MOSCOW (Reuters) - Russian miner Norilsk Nickel’s Global Palladium Fund plans to buy between 300,000 and 500,000 troy ounces of palladium by the end of 2019, the miner’s chief financial officer said on Thursday.
The fund of the world’s largest palladium producer, known as Nornickel, buys the metal from other holders’ existing stockpiles and then sells it on to industrial consumers.
“This is a certain cushion of stability and safety for our customers,” Nornickel senior vice-president Sergey Malyshev said in a briefing on Thursday.
“Due to the growth of our own (platinum group metals) production, we expect that this year’s purchases (by the fund) will be less than last year. Reserves at the end of the year are expected to be at 100,000 ounces,” Malyshev said.
The fund’s reserves stood at 130,000 ounces at the end of 2018.
Nornickel, which covers 40% of the world’s production, sees its fund as a tool to guarantee stock availability for long-term clients and to increase market transparency.
Palladium is used mainly in emissions-capping catalytic converters for automobiles.
In the first half of 2019, global palladium demand increased ahead of supply due to tighter environmental regulations, the company said when reporting its financial results earlier this week.
However, the market deficit was covered by the release of work-in-progress materials by Nornickel and South African producers as well as sales of third-party metal from Nornickel’s palladium fund, it added.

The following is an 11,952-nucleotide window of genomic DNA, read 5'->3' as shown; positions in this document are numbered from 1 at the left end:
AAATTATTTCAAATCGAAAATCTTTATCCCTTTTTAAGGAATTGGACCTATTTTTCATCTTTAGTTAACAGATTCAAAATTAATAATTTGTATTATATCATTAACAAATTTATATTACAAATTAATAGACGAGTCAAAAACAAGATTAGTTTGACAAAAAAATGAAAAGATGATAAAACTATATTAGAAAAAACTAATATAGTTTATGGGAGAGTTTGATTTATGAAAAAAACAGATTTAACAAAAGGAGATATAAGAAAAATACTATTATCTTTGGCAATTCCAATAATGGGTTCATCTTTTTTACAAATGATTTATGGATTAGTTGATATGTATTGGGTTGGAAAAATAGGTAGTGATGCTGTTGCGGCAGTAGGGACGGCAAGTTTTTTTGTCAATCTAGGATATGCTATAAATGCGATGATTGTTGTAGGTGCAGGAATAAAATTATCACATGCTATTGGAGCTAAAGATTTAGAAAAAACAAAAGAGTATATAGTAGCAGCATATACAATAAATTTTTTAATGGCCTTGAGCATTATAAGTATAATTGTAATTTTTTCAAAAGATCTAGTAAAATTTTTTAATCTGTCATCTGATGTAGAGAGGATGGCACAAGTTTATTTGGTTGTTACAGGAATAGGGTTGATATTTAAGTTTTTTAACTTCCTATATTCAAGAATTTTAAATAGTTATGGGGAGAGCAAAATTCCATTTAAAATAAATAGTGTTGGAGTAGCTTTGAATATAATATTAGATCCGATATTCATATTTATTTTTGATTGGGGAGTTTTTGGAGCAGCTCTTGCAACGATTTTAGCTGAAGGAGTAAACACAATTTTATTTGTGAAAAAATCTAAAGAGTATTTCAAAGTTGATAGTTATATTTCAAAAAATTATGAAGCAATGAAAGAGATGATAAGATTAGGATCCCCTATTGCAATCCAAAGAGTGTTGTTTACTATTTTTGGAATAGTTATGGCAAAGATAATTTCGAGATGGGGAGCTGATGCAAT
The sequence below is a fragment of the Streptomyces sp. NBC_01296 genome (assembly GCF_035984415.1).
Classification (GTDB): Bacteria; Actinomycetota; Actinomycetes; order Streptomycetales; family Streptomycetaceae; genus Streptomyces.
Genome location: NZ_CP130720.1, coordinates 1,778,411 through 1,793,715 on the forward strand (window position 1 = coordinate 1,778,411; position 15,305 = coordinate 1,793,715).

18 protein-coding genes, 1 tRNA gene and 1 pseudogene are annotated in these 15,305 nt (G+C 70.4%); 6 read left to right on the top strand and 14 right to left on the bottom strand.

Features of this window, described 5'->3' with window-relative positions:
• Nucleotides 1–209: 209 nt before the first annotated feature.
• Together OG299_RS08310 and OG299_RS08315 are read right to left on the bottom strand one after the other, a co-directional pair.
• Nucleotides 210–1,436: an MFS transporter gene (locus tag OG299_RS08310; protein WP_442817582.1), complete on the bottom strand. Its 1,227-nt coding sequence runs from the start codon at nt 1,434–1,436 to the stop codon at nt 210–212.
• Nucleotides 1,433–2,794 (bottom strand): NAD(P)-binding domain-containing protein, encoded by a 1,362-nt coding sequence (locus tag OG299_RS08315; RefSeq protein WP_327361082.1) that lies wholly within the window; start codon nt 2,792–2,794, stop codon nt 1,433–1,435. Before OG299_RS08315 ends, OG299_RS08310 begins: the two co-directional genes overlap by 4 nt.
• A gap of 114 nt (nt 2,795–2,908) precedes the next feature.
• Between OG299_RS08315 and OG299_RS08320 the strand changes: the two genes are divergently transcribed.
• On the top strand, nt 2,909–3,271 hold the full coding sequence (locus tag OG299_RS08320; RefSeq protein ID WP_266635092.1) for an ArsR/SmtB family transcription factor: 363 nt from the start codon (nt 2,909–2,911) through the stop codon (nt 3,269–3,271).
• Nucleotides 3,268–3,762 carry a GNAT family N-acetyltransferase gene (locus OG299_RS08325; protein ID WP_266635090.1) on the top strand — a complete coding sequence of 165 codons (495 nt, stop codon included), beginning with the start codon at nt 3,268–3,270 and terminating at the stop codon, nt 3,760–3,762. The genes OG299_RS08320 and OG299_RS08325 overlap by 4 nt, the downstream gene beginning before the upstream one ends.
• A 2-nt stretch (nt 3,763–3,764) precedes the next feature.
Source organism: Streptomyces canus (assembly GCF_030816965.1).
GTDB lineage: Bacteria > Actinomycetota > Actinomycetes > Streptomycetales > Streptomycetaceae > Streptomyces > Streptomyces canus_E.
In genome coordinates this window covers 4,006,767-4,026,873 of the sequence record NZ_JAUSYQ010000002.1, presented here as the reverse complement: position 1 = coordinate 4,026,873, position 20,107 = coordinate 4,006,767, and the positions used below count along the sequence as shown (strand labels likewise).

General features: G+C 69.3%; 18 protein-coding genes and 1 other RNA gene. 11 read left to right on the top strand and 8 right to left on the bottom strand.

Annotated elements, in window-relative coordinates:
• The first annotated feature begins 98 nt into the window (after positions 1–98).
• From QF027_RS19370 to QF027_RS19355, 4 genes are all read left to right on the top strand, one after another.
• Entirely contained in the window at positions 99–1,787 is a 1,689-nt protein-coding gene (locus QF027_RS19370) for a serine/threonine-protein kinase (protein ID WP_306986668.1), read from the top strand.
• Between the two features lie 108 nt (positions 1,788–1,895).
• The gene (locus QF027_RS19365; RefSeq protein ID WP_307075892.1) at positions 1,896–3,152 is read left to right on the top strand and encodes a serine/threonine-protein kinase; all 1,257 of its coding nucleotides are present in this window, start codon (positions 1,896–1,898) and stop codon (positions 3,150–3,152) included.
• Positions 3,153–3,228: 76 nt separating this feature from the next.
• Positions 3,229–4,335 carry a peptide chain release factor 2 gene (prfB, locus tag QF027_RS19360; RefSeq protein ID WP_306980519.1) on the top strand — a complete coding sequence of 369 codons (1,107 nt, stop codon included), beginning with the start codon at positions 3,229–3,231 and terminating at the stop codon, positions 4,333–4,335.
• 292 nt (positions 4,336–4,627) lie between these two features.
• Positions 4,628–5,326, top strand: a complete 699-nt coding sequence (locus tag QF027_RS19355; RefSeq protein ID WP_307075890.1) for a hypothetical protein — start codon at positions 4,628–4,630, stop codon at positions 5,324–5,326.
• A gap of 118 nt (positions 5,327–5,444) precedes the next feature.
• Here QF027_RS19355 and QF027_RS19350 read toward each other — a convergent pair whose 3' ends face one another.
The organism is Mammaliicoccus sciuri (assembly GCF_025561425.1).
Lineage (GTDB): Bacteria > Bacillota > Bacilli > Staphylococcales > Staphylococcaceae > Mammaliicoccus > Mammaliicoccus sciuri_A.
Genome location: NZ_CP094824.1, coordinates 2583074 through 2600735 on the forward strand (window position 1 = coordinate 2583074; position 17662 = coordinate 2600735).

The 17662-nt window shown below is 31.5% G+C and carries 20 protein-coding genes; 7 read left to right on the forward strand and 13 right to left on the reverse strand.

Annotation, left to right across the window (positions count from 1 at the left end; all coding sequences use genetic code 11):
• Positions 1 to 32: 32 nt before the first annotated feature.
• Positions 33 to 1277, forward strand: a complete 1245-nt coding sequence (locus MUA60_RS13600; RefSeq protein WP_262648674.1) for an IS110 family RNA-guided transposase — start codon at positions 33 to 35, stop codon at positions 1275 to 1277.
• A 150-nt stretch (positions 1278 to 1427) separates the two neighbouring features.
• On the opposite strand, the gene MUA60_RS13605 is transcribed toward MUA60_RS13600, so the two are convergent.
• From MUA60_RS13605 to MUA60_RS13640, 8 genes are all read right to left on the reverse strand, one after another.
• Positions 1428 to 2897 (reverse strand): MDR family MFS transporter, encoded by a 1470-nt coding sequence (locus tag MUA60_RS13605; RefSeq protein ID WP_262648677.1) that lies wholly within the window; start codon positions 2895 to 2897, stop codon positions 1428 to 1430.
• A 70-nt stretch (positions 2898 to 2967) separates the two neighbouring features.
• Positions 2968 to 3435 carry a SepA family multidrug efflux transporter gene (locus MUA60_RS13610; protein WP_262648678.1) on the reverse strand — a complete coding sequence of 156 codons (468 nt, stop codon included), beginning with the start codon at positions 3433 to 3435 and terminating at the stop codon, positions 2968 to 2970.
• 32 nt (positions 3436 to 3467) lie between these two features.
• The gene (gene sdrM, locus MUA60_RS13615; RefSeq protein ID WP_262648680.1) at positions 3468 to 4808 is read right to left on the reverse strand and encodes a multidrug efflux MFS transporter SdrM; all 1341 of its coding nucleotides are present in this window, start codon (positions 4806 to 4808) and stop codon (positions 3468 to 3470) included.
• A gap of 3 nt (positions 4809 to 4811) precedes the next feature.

Nornickel, part-owned by its President Vladimir Potanin and aluminum producer Rusal, said the company’s management continued to support tying dividend payments to free cash flow.
However, the proposition did not receive support from some of its shareholders, Malyshev said, while advantageous market conditions have made the issue less relevant.
Nornickel said that under current market conditions it sees no risk to the company’s financial health if the dividend policy remains unchanged.
“According to our information, there are no negotiations ongoing at the moment among shareholders about changing the dividend formula,” Malyshev said.
The miner, which vies with Brazil’s Vale to be the world’s biggest nickel producer, also said it has started negotiations with banks over a possible initial public offering of its Bystrinsky project.
Nornickel launched the copper, iron and gold mine, located in Russia’s remote Far East region some 100 km (62 miles) from the Chinese border, in 2017.
“In order to implement the deal, it is necessary to... reach design capacity. We are on the way to this, in principle there are no fears,” Malyshev said, adding that advantageous market conditions were also essential.
Nornickel said in January it planned to produce 40,000-46,000 tonnes of copper and 192,000-212,000 ounces of gold in concentrate at Bystrinsky.
Nornickel owns a 50% stake in the project, while 13.33% is held by China’s Highland Fund.
“Arrangements with Highland mean that the deal will take place, subject to market conditions, in 2020, but this is more of an expectation than an obligation for the parties,” Malyshev said.
Reporting by Anastasia Lyrchikova; Writing by Polina Ivanova; Editing by Polina Devitt and Jan Harvey